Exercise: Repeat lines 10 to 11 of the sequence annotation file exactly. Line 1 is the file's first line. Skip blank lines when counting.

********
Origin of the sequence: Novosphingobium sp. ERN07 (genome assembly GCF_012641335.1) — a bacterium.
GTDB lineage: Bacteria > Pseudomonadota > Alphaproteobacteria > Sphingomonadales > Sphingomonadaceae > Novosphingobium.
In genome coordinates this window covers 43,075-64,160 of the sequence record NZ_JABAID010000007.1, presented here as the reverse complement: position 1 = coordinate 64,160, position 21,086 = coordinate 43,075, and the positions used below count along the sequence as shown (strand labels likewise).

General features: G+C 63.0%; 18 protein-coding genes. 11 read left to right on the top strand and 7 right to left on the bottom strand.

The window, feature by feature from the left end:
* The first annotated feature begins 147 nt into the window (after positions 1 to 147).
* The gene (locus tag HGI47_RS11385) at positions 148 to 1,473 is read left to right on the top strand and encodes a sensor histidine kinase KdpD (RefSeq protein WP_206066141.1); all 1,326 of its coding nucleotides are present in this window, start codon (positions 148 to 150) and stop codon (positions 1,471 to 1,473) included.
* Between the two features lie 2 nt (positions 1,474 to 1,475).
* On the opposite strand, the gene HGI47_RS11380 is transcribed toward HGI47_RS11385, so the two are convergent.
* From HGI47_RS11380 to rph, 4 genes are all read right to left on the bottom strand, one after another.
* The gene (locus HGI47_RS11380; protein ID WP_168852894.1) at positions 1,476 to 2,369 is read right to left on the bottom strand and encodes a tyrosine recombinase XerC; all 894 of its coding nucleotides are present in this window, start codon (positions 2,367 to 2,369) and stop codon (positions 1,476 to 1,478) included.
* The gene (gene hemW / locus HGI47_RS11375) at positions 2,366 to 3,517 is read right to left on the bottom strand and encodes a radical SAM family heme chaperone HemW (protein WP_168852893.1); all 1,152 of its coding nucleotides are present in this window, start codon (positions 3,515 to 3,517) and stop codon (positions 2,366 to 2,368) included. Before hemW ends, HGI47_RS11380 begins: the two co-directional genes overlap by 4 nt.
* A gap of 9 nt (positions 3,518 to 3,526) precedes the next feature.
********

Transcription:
* From HGI47_RS11380 to rph, 4 genes are all read right to left on the bottom strand, one after another.
* The gene (locus HGI47_RS11380; protein ID WP_168852894.1) at positions 1,476 to 2,369 is read right to left on the bottom strand and encodes a tyrosine recombinase XerC; all 894 of its coding nucleotides are present in this window, start codon (positions 2,367 to 2,369) and stop codon (positions 1,476 to 1,478) included.